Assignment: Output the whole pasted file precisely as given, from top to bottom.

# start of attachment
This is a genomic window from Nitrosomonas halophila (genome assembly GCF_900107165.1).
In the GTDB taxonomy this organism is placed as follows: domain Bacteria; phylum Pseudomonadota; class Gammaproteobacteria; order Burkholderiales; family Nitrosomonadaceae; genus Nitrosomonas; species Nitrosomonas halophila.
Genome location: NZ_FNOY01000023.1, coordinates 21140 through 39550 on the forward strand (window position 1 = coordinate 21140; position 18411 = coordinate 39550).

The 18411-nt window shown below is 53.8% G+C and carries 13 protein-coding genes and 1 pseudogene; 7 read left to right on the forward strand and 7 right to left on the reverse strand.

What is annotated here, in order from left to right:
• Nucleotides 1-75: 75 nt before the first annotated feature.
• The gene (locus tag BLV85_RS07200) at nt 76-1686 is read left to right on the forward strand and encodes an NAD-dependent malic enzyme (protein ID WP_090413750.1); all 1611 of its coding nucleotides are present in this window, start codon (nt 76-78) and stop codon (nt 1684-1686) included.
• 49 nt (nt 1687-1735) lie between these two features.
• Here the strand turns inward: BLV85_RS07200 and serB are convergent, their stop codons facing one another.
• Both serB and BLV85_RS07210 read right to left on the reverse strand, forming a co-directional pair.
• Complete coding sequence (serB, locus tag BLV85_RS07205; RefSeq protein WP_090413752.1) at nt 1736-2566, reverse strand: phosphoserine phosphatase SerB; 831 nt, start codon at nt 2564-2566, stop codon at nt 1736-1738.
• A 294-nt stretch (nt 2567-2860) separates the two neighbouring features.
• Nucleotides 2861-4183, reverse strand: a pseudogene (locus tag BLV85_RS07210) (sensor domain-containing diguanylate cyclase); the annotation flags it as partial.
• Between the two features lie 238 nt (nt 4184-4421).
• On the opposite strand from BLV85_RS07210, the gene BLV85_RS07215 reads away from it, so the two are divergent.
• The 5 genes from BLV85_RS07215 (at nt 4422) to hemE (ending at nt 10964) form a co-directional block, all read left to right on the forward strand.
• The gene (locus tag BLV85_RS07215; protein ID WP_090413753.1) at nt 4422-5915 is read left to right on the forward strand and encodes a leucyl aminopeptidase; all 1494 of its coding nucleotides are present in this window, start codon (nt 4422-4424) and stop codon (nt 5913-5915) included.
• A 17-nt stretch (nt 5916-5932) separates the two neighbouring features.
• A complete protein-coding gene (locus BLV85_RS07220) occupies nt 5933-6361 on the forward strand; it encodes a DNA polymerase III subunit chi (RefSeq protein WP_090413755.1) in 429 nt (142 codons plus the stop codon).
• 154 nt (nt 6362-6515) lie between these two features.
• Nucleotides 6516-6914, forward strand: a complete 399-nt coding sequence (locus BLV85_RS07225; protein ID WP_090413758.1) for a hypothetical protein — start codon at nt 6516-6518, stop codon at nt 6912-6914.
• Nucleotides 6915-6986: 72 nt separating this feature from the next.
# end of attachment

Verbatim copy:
This is a genomic window from Nitrosomonas halophila (genome assembly GCF_900107165.1).
In the GTDB taxonomy this organism is placed as follows: domain Bacteria; phylum Pseudomonadota; class Gammaproteobacteria; order Burkholderiales; family Nitrosomonadaceae; genus Nitrosomonas; species Nitrosomonas halophila.
Genome location: NZ_FNOY01000023.1, coordinates 21140 through 39550 on the forward strand (window position 1 = coordinate 21140; position 18411 = coordinate 39550).

The 18411-nt window shown below is 53.8% G+C and carries 13 protein-coding genes and 1 pseudogene; 7 read left to right on the forward strand and 7 right to left on the reverse strand.

What is annotated here, in order from left to right:
• Nucleotides 1-75: 75 nt before the first annotated feature.
• The gene (locus tag BLV85_RS07200) at nt 76-1686 is read left to right on the forward strand and encodes an NAD-dependent malic enzyme (protein ID WP_090413750.1); all 1611 of its coding nucleotides are present in this window, start codon (nt 76-78) and stop codon (nt 1684-1686) included.
• 49 nt (nt 1687-1735) lie between these two features.
• Here the strand turns inward: BLV85_RS07200 and serB are convergent, their stop codons facing one another.
• Both serB and BLV85_RS07210 read right to left on the reverse strand, forming a co-directional pair.
• Complete coding sequence (serB, locus tag BLV85_RS07205; RefSeq protein WP_090413752.1) at nt 1736-2566, reverse strand: phosphoserine phosphatase SerB; 831 nt, start codon at nt 2564-2566, stop codon at nt 1736-1738.
• A 294-nt stretch (nt 2567-2860) separates the two neighbouring features.
• Nucleotides 2861-4183, reverse strand: a pseudogene (locus tag BLV85_RS07210) (sensor domain-containing diguanylate cyclase); the annotation flags it as partial.
• Between the two features lie 238 nt (nt 4184-4421).
• On the opposite strand from BLV85_RS07210, the gene BLV85_RS07215 reads away from it, so the two are divergent.
• The 5 genes from BLV85_RS07215 (at nt 4422) to hemE (ending at nt 10964) form a co-directional block, all read left to right on the forward strand.
• The gene (locus tag BLV85_RS07215; protein ID WP_090413753.1) at nt 4422-5915 is read left to right on the forward strand and encodes a leucyl aminopeptidase; all 1494 of its coding nucleotides are present in this window, start codon (nt 4422-4424) and stop codon (nt 5913-5915) included.
• A 17-nt stretch (nt 5916-5932) separates the two neighbouring features.
• A complete protein-coding gene (locus BLV85_RS07220) occupies nt 5933-6361 on the forward strand; it encodes a DNA polymerase III subunit chi (RefSeq protein WP_090413755.1) in 429 nt (142 codons plus the stop codon).
• 154 nt (nt 6362-6515) lie between these two features.
• Nucleotides 6516-6914, forward strand: a complete 399-nt coding sequence (locus BLV85_RS07225; protein ID WP_090413758.1) for a hypothetical protein — start codon at nt 6516-6518, stop codon at nt 6912-6914.
• Nucleotides 6915-6986: 72 nt separating this feature from the next.